Corrales to appeal legal OK for cell tower
Mayor plans to use mediation first
The Village of Corrales intends to appeal a federal ruling that forces the small town to allow the construction of an AT&T cellphone tower within its boundaries.
The March 25 ruling by U.S. District Court Judge Martha Vazquez stated that the village had “effectively prohibited” any cellphone tower construction by saying the site selected by the telecommunications company was intrusive and incompatible with the village’s master plan. AT&T had examined three other potential sites but either deemed them insuf- ficient to ensure coverage for everyone in the area or ruled them out for other concerns.
The proposed tower site is at the end of Academy Drive near Sandia View Academy.
AT&T argued in court filings that when the village’s governing body voted against allowing the tower to be built at the end of Academy Drive in north Corrales, the village was “effectively prohibiting” the telecommunications tower from building anywhere, and that constitutes a violation of the Federal Communications Act. The company said a “coverage gap” existed in Corrales, impacting emergency response and connectivity for Corrales residents and others in the area.
The lawsuit was filed in 2013 after the village voted against the tower. Vazquez’s ruling stated the village violated the act and she said she would allow AT&T to file an injunction if necessary to go forward with the project.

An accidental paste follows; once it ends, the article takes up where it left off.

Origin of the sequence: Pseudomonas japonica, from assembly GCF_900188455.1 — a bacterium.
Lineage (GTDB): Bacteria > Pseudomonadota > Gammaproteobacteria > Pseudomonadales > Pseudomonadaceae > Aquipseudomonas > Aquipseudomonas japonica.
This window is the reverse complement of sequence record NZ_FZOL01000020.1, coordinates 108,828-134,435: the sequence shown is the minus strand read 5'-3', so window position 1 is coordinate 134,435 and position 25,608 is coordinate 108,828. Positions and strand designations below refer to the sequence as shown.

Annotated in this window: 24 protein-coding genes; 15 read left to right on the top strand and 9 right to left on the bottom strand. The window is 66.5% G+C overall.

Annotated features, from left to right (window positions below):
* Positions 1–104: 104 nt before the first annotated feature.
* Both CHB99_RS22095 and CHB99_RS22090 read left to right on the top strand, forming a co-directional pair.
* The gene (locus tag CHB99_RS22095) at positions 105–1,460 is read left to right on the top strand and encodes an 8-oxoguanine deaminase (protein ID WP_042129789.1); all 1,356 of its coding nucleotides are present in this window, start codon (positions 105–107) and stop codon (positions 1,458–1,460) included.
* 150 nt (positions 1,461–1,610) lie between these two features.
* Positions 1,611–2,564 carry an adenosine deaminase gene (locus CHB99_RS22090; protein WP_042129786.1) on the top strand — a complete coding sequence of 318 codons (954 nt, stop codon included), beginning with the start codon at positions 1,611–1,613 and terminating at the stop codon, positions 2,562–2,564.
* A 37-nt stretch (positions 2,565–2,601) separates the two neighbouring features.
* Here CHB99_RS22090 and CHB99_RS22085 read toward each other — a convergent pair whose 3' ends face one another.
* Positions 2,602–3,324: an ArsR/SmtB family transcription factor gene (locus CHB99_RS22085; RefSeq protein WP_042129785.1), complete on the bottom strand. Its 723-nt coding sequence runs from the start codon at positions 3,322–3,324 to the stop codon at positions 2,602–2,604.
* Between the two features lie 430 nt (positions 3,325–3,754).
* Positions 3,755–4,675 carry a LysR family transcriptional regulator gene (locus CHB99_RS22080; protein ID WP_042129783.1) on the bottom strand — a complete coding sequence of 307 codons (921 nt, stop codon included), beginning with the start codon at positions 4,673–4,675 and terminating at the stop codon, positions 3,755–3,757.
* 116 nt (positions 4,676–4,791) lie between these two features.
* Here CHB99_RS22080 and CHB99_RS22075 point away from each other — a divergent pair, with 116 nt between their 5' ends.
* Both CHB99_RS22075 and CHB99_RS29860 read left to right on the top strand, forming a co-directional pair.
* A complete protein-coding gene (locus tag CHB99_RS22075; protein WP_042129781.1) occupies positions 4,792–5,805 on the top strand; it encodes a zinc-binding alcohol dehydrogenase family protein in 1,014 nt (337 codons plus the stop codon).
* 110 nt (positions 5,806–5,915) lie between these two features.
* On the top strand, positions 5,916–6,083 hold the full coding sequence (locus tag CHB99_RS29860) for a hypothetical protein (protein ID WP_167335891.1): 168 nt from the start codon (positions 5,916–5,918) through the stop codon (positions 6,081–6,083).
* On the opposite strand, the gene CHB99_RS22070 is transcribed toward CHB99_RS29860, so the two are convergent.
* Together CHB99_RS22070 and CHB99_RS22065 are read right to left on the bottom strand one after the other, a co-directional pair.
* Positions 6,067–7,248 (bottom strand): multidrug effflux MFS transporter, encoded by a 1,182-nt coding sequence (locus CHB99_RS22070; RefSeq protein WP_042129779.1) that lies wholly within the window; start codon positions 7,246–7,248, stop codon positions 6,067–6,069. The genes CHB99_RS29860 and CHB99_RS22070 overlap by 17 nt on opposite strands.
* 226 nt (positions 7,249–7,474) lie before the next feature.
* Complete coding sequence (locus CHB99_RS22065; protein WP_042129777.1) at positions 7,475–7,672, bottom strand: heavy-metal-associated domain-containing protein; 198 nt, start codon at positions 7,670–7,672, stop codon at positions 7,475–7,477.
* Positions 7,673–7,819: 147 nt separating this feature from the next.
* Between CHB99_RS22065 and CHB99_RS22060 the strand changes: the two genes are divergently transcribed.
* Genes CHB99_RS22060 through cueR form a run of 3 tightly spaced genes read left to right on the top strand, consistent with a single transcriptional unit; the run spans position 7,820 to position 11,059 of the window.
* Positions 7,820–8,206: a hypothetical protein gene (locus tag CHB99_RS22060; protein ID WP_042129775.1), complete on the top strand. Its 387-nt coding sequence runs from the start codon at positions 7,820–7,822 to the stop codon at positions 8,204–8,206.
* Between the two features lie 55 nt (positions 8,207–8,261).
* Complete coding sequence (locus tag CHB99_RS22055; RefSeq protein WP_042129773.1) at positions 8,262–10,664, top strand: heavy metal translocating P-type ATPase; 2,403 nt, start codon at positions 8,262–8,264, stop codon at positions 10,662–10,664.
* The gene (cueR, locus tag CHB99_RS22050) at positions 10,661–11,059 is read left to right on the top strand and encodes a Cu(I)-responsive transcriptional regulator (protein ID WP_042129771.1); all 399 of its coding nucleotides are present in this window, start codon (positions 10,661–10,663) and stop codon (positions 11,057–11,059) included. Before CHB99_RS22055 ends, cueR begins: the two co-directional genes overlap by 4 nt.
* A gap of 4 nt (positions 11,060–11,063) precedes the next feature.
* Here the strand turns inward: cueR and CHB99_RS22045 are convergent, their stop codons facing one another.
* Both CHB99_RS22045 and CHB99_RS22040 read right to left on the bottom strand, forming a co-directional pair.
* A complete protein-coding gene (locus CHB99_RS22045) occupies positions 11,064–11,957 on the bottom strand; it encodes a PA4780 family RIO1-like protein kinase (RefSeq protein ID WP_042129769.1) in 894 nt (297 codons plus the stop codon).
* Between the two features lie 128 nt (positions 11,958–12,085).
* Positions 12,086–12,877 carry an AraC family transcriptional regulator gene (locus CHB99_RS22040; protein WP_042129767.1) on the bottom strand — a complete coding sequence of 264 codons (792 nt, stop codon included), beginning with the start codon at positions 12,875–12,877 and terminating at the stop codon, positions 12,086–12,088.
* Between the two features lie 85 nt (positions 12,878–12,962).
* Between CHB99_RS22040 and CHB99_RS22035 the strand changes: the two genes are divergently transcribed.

Reached Thursday, Corrales Mayor Scott Kominiak said the village intends to file an appeal within the next two weeks. He declined to say what the village’s argument would be, but he said the first step in the appeals process is mediation. That’s where he hopes a solution can be reached.
“We will go to mediation with an open mind and proposals. Hopefully, we can resolve this to everybody’s satisfaction,” Kominiak said. “We are going to work very diligently to make sure everyone’s interests are represented and that what everyone gets is fair.”
Kominiak said he’s heard complaints about cellphone coverage from Corrales residents, but no more than he’s heard in other areas.
“I think everyone has cell service,” he said. “It’s just a question of the quality of the cell service.”
AT&T employees conducted a signal strength test along Corrales Road and found “weak and inconsistent coverage in the area of the proposed site,” according to court documents.
Kominiak said if the tower were to be built, it’s possible the village and the company could find ways to disguise it, including making it look like a tree, a clock tower or a water tower.
AT&T could not be reached for comment.